In less than three weeks delegates from the 47 classes of the CRCNA will gather at Redeemer University College in Ancaster, Ontario for a week of synod meetings. To use an overused term from the Church Order and Manual for Christian Reformed Church Government, ORDINARILY four delegates are selected at the winter classis meeting with four alternates—four elders and pastors each. ORDINARILY that means 188 delegates for a Synod, with 188 alternates. This does not appear to be an ordinary year.
Until recently, “ordinarily” was not appropriate to describe the process. One look at the list of delegates in the Agenda for Synod, though, gives this word worrisome, even sad, credibility. This year in the printed Agenda 35 blank spaces stare out at readers from the alternate delegate list. Ten classes were not able to muster even one alternate elder delegate. More immediately disturbing: two classes were at time of publication not able to fill their elder delegate slate; one could not list even one elder.
When Synod’s Program Committee met in mid-April to assemble advisory committee membership and assignments, word had been received from other classes that several delegates had found it necessary to withdraw their names from both delegate and alternate lists. Right now it appears that at most 185 of 188 delegates will be seated. It is possible, perhaps likely, that by the time Synod opens on June 8 still more gaps will appear in the ranks.
Selecting delegates for synod has become an unpredictable and not altogether satisfactory process. Too many classes have begun to accept elder nominations from the floor, even though churches are urged months ahead time to nominate fitting candidates.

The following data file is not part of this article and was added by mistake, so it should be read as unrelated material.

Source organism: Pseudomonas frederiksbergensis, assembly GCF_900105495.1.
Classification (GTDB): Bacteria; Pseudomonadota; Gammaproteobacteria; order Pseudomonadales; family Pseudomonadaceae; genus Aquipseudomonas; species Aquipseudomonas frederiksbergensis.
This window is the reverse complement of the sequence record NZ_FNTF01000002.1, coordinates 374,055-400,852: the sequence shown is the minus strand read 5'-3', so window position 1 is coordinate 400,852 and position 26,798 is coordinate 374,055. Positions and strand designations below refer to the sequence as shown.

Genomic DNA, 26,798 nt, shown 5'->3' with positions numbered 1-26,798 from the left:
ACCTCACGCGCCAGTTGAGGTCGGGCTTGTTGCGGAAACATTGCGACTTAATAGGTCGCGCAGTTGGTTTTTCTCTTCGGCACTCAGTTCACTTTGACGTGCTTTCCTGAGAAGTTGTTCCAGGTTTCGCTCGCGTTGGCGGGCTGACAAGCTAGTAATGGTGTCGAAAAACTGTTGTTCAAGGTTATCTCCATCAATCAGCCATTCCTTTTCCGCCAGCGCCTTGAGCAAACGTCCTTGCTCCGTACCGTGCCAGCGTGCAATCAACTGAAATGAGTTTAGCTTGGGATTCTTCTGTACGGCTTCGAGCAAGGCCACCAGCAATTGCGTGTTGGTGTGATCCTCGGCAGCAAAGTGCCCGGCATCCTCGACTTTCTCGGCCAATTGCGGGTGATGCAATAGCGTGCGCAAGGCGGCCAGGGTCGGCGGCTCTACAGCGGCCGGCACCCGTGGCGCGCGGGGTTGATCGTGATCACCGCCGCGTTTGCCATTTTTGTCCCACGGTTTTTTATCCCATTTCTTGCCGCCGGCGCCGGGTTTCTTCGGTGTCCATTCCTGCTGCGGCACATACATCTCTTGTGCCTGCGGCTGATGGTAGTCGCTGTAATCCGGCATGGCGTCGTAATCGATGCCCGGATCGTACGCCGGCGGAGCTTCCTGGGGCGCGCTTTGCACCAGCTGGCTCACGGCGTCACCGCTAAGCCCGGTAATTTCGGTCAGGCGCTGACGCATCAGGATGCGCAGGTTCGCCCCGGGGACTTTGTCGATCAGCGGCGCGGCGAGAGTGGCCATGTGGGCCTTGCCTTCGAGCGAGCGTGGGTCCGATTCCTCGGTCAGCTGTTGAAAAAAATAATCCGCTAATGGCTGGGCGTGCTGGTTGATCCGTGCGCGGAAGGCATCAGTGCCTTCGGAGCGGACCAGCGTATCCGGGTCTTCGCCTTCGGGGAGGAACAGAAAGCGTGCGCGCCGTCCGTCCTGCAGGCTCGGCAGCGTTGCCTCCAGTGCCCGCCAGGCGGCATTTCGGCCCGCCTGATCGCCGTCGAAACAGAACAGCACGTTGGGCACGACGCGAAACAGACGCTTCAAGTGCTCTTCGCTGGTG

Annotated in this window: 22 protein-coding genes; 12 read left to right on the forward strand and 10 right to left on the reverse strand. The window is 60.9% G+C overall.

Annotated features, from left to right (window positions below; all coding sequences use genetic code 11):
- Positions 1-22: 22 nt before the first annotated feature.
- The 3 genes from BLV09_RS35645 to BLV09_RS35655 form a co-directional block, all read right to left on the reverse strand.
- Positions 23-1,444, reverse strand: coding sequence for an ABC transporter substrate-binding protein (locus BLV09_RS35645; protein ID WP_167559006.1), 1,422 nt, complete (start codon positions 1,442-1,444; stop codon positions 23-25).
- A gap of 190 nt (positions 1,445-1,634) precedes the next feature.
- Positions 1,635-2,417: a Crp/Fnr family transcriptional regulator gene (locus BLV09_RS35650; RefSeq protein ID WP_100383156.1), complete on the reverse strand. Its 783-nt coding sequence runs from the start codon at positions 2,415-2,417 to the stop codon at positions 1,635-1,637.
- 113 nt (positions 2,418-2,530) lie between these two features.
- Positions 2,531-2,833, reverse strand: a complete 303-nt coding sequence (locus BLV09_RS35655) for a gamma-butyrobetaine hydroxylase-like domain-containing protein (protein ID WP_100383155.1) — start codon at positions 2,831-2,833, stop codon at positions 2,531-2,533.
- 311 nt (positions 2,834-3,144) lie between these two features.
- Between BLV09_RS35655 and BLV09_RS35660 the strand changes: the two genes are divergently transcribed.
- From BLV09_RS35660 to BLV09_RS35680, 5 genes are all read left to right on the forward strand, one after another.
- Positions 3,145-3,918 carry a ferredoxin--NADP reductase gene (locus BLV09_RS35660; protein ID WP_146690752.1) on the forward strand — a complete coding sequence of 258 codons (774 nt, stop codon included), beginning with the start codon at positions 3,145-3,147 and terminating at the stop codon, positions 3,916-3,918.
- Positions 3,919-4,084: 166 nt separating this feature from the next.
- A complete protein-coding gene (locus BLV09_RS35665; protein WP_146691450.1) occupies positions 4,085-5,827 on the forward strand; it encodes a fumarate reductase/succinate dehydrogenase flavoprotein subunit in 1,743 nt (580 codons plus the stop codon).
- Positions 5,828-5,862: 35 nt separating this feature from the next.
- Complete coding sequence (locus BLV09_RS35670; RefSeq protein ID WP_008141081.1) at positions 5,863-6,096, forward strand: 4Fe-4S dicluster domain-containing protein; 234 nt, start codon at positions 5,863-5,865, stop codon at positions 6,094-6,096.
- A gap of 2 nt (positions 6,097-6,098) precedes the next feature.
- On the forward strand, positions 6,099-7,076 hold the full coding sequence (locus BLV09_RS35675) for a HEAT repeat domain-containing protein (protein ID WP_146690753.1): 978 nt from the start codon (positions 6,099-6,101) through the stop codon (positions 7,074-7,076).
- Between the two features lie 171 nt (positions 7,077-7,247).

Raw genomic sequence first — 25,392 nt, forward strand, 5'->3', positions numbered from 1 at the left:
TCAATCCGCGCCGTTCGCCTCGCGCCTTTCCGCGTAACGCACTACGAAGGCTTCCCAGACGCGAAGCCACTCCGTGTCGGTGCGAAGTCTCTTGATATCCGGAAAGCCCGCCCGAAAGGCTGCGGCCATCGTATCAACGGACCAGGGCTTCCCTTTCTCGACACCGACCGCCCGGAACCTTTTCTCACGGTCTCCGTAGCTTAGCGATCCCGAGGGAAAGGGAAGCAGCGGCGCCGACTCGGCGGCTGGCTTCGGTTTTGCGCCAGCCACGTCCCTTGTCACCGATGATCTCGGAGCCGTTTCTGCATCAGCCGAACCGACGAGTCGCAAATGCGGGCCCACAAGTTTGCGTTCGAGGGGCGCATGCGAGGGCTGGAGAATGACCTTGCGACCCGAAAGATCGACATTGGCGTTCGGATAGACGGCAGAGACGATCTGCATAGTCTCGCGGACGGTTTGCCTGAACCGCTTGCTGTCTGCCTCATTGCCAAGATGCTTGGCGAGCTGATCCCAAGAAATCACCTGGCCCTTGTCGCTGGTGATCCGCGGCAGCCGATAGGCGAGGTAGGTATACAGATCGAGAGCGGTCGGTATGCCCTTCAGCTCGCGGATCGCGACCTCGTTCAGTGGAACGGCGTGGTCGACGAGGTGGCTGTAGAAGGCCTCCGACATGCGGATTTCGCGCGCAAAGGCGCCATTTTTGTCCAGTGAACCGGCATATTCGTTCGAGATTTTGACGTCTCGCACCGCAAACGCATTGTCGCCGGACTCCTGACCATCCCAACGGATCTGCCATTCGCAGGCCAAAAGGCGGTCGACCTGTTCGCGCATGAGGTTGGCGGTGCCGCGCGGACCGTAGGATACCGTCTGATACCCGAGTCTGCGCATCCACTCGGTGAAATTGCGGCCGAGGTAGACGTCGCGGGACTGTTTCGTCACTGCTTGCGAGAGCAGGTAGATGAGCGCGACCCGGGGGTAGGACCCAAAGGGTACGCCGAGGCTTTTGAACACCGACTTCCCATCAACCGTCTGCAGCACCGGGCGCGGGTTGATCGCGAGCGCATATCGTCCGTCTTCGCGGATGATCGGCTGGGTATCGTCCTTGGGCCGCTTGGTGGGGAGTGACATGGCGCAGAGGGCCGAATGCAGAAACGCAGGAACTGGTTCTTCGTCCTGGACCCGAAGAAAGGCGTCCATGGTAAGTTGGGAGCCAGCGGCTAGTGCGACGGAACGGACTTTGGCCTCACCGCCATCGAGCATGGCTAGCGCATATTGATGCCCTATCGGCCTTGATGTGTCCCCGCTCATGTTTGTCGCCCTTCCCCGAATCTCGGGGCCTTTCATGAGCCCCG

One argument given for reducing Synod to one week more than a decade ago was that with a shorter time selecting delegates would prove easier than for the two-week synods. Some classes with a larger number of churches have little trouble finding able and eager delegates. Smaller classes, however, often have difficulty filling their rosters. In general, delegates are becoming harder to find.
One hundred eighty-five of 188 is a high percentage, of course, but when a full delegation cannot be found to present equal and fair representation among the churches something unsettling is happening. But what?
• Is the time commitment for laypersons more difficult than in earlier years when the CRC was more rural and less urban? Perhaps then farming seasons and farms run by extended families provided slates of men (and I mean MEN) more easily.
• Is interest in and commitment to institutional denominational church work less compelling or less appreciated as necessary than in past years?
Or what? What thoughts do you have on this issue?
More next time on another issue of synodical delegations.